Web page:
Optometric Management Tip # 131 - Wednesday, July 21, 2004
Give Your Practice a Buzz with Technology
An interesting survey was published in the July issue of Optometry: Journal of the AOA. Titled High-tech Optometry,
it summarized the results of a random mail survey of 4,000 ODs conducted by the AOA in 2003; a healthy 40% of those
surveyed responded. One of the goals of the study was to gauge the percentage of optometrists who utilize various
new technologies in clinical practice. I was surprised at how low the percentage was in several areas.
I have always found the purchase of a new high-tech instrument to be one of the best investments I could make. Iím
surprised how colleagues often only see the expense and view the purchase as wasteful. Quite the contrary, here are
a few benefits to consider:
Here is a brief rundown of the instruments that I felt had low usage in our profession in the AOA survey.
- The new procedure will offer new clinical information that helps you do a better job of caring for your patient.
This is probably the most important benefit.
- The new procedure may make your office more efficient Ė allowing an assistant to collect data and save the doctor
time. Even a few minutes per patient adds up at the end of a day.
- Patients are impressed that the practice is up-to-date and their decision to select your practice is reinforced.
They feel they have come to the best. Talk is generated in personal circles and referrals ensue.
- Your staff develops enthusiasm and pride in the practice, because of the investment in providing excellent care.
The doctor feels it too. Patients sense this intangible excitement when the new technology is explained to them.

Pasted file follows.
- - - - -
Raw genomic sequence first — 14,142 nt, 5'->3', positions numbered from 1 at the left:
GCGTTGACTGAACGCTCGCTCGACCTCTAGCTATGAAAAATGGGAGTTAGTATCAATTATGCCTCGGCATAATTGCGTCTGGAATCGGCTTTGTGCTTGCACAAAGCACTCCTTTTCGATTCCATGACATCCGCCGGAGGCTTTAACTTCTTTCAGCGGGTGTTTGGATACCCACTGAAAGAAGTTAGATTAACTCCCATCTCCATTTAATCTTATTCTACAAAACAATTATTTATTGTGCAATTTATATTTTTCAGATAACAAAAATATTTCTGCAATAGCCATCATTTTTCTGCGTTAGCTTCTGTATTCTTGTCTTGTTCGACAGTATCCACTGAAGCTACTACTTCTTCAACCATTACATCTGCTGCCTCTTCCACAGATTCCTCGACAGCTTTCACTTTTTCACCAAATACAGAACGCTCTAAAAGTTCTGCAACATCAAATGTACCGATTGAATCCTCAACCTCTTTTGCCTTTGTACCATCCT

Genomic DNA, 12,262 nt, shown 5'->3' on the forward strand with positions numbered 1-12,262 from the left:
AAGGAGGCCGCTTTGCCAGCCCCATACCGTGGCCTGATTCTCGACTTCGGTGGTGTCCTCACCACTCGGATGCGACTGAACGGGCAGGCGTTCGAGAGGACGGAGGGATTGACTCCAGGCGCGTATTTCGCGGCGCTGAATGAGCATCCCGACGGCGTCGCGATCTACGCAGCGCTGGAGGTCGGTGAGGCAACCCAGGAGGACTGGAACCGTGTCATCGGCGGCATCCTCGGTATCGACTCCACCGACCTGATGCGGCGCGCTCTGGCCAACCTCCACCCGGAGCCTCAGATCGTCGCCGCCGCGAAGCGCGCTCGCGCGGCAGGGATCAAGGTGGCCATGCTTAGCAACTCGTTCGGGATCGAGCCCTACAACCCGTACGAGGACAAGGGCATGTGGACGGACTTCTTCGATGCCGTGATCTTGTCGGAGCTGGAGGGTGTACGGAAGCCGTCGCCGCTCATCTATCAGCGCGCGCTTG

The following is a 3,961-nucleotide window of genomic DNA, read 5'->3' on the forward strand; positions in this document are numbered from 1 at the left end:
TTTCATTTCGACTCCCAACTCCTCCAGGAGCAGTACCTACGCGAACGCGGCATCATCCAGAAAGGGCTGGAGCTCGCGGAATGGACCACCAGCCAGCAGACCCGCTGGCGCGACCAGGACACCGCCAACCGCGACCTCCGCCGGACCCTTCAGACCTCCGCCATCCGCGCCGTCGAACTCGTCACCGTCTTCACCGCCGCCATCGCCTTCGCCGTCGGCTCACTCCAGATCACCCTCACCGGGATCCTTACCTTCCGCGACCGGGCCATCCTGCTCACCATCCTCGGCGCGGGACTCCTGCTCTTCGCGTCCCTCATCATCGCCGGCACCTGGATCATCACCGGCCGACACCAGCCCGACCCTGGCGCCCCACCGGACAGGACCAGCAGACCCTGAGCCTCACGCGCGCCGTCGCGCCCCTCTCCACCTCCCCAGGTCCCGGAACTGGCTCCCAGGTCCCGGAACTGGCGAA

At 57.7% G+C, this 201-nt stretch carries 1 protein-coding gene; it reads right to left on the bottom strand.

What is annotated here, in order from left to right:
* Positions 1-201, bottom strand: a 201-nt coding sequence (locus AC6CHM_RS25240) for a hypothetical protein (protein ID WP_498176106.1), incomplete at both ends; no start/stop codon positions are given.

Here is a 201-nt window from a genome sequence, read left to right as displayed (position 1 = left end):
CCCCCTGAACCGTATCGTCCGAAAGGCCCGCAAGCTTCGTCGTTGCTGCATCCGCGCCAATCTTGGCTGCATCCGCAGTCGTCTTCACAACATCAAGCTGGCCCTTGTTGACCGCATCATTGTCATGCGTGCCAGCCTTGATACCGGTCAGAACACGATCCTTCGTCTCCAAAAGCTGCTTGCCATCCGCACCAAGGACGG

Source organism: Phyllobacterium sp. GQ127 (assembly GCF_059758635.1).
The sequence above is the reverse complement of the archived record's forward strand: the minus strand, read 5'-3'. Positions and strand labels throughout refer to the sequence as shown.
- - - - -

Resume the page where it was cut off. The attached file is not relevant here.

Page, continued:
- The new technology is 100% tax deductible. Current tax laws may allow it to be deducted all in one year, rather
- If an additional fee is charged for the procedure Ė whether it be private pay or insurance reimbursed Ė the
instrument usually pays for itself. It is essentially free.
Auto-refractor: 68% of ODs said they used one Ė which means 32% do not! I place auto-refractors on the basic
equipment list for optometrists today. Itís easy to rationalize why you donít need one if you donít have one, but
itís a great time-saving device and it provides a valuable second opinion on difficult refractions Ė and we all have
plenty of those. Prices have dropped and accuracy has increased. Patients love to be reassured that their subjective
choices (or their childís) are not the only factors used to determine their eyeglass Rx. Contact lens fittings and
evaluations are simplified when your technician performs an auto-over-refraction.
Fundus Camera: 58% utilization. I hate to think that almost half of our colleagues donít have this extremely
valuable clinical tool. The patient education and wow factor of pulling up digital photos in the exam room and
reviewing them with the patient canít be matched. This is a reimbursable procedure under code 92250 when used for
medical diagnoses. Medicare pays about $76. Many practices offer this test to all patients as an option on routine
exams for a nominal fee.
Corneal Topographer: 38% utilization. Now that is low for an instrument that offers as much as this one does. As
a tool for contact lens fitting and follow-up, general refractive analysis, LASIK co-management and much more, the
topographer puts the keratometer in the dark ages.
Corneal Pachymeter: 38% utilization. Pachymeters are now integral to the standard of care for diagnosing glaucoma.
You really canít make important decisions about IOP without it. Corneal thickness also provides important data for
LASIK consultation. Pachymeters are relatively inexpensive, compared to the other three devices mentioned above.
Develop a priority list for your practice and reinvest in it every year, even if you have to borrow or lease. The
buzz you create will be contagious.
Best wishes for continued success,
Neil B. Gailmard, OD, MBA, FAAO
Chief Optometric Editor, Optometric Management